What months are you going to see Crotalus Horridus the most?

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Tamara D. McConnell
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Re: What months are you going to see Crotalus Horridus the m

Post by Tamara D. McConnell » November 2nd, 2012, 4:08 pm

Phil,
I am loving your TR photos!

Jimi
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Re: What months are you going to see Crotalus Horridus the m

Post by Jimi » November 2nd, 2012, 7:39 pm

There does seem to be a high degree of interest in TR conservation among herpers in general. Does anyone know if there is a national organization that focuses on this species?
There certainly does seem to be a lot of interest in their conservation, among "amateur" herpers as well as academics, agency folks, and also I think the zoo community. But I've never heard of such a national-level organizational focus (quite possibly because a) there's plenty I don't know about and b) TR is not ESA-listed across its entire range, nor is it likely to be for the foreseeable future).

I think there are plenty of opportunities to raise working groups and such in existing organizations - for example NEPARC or Midwest PARC could easily form their own TR working groups (heck, maybe they already have). NEAFWA - the NE Assoc of Fish & Wildlife Agencies - could do the same thing. Maybe they have. WAFWA ("western", mine) has e.g., sage-grouse, mule-deer, grassland birds, and other working groups that focus on single-species, species-guild, habitat-type, and specific-threat management. The Wildlife Society's (TWS) Midwest or Northeast Chapters could also form (or already have) TR working groups.

There might also be the possibility of a private group taking on the problem - Orianne Society comes to mind immediately. Maybe not rangewide but - perhaps where they are either most heinously imperiled, or maybe where they're quite imperiled but not yet a lost cause. But...any organization needs to maintain some focus, and not take on new projects willy-nilly. (Be ready for this: if you get a solid "no", just move on to the next organization!) Orianne might possibly be "full up" for a while. Who knows? I would ask them. Another option might be a zoo-affiliated institution like WCS/Bronx Zoo (although Sandy may have...). Or Zoo Atlanta, or San Diego Zoo Global, or the Tennessee Aquarium, or the Oklahoma Zoo...sheesh the possibilities are just endless.

Finally, you could just try your local state wildlife agency, and ask them to form a diverse (several agencies, key landowners, committed enthusiasts, etc) working group to craft and initiate the implementation of a management plan. Oh, one last thing - sometimes you find friends in trippy places. Managing bats, for example, if you aren't working with your local spelunkers yet, you are missing the boat. Another - before he left Utah for Nevada, Jason Jones was doing outreach to the rock-climbing community - those guys see a lot of snakes, and find a lot of snake dens, and usually have some environmental ethic & don't absolutely hate snakes. Just something to think on - Lord knows we need friends, and sometimes we find them in curious places. Sometimes they already have their own little organizations and networks we can plug into for data and intel.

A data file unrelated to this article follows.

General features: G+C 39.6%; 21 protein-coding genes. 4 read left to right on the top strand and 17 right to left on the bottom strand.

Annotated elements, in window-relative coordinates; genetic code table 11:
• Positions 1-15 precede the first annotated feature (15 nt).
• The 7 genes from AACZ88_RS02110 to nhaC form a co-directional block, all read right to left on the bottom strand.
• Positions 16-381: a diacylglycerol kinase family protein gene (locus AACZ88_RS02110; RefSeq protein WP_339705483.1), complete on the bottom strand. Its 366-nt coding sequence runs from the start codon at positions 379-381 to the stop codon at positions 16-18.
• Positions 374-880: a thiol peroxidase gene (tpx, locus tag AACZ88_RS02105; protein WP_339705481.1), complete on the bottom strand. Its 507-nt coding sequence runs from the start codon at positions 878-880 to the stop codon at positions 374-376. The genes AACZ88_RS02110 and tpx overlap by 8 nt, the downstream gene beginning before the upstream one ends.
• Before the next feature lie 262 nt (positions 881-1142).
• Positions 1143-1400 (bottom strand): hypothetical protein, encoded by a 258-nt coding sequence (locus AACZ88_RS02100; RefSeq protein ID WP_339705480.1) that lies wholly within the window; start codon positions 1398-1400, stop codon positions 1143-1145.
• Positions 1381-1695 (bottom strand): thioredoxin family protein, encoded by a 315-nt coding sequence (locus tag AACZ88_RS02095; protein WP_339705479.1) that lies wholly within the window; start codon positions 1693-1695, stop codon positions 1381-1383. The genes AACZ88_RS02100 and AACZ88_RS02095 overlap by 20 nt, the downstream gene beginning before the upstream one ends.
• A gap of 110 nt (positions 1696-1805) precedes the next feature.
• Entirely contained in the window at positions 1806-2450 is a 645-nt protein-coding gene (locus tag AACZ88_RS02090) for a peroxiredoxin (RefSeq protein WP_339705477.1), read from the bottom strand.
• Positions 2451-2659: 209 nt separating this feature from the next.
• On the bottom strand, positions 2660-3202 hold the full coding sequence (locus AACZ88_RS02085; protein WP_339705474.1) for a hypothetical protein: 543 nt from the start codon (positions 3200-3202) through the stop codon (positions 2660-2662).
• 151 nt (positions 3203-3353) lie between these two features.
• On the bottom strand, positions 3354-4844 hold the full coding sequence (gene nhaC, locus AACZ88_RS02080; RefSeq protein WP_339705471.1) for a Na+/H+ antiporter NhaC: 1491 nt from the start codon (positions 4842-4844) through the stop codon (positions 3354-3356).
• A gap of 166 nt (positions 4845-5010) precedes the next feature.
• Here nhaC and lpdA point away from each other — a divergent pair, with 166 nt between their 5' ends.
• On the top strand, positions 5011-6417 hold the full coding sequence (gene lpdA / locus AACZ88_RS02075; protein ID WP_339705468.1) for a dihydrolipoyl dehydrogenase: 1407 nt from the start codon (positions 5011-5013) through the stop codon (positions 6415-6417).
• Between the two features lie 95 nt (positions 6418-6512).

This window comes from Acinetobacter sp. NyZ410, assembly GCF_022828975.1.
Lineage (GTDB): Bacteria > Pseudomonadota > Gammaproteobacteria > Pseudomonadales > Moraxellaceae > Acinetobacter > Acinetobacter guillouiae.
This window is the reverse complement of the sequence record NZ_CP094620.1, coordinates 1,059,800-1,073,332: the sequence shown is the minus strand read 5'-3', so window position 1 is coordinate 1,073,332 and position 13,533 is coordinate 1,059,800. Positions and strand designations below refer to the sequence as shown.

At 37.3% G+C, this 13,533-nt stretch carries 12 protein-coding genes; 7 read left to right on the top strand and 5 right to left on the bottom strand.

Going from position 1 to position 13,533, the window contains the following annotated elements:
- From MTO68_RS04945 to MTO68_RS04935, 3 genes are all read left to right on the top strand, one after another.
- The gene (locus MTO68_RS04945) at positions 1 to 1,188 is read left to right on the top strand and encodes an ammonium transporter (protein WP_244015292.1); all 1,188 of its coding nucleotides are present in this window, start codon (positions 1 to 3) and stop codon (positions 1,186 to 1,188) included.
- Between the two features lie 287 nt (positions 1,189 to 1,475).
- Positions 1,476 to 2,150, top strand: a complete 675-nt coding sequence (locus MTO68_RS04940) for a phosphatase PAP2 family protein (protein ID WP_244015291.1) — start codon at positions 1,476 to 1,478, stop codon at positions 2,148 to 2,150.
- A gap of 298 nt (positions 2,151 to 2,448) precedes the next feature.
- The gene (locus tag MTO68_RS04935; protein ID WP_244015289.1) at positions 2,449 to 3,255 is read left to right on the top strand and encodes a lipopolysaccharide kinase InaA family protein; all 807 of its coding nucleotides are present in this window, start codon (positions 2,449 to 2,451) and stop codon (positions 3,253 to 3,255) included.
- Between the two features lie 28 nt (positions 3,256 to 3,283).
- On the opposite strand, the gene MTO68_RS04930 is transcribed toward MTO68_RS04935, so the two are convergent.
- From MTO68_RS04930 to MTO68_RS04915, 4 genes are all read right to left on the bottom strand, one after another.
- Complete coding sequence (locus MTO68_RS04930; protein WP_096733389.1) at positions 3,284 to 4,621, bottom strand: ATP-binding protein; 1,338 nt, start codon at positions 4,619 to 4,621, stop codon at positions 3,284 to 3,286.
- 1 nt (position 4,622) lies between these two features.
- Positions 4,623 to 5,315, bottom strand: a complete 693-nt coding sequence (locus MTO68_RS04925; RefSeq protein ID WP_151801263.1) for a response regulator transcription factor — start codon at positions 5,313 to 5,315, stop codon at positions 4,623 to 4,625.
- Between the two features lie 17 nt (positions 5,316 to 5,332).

Overall - great question. In my experience, the hardest part of starting some new conservation initiative is getting "critical mass" to agree 1) that there is actually a problem, and 2) what that problem is. The greater "herp" (amateur and pro) community is there, more or less - what American with a pulse and any herp sense at all doesn't know TRs are in serious trouble in certain parts of their range? However...the beauty of focusing in on a smaller area is, it's easier to agree on what the problem is, right there (is it overharvest or indiscriminate killing or suburban sprawl or roadkill or strip mining or...phew, it's all of them, somewhere...). And it's waaaaayyyyy easier to herd a small group of "cats" than a large one (please just trust me on this!!!). If you go big scale you can spend a lot of time talking, around and around and around. A small group can move faster - and it might have a harder time raising money. But then again - maybe lack of money is not really the problem - maybe it's just overcoming the inertia of getting started. And sometimes, if you're strictly local, you can find a "sugar daddy" to get you started. Once you upscale, you're competing with everyone for money and attention. All in all, I'd stay pretty local. Even if you're crossing state lines, keep it focused. Like you could work KY/TN/WV/OH coal country. Or NY/PA/OH Marcellus country. (Hey, speaking of sugar daddies - hello gas! Seriously, investigate this angle, it might pay off. Lots of companies want a little green tinting. Some are generous.)

So, you've mentioned some of the actions you've taken personally in KY. Have you tried to get others there "infected with your virus" yet there? I mean in a working-group kind of way? If you can get your state wildlife agency on board to lead the creation of a management plan, you all could start implementing it within 2-3 years. (Sooner or later, you'll need their okay for something, at the very minimum...). If they're not very interested, maybe someone at the KY Chapter of TWS (a USFS biologist, an academic, a FWS Refuge biologist, someone...) could take the lead in starting a working group. Just a million thoughts...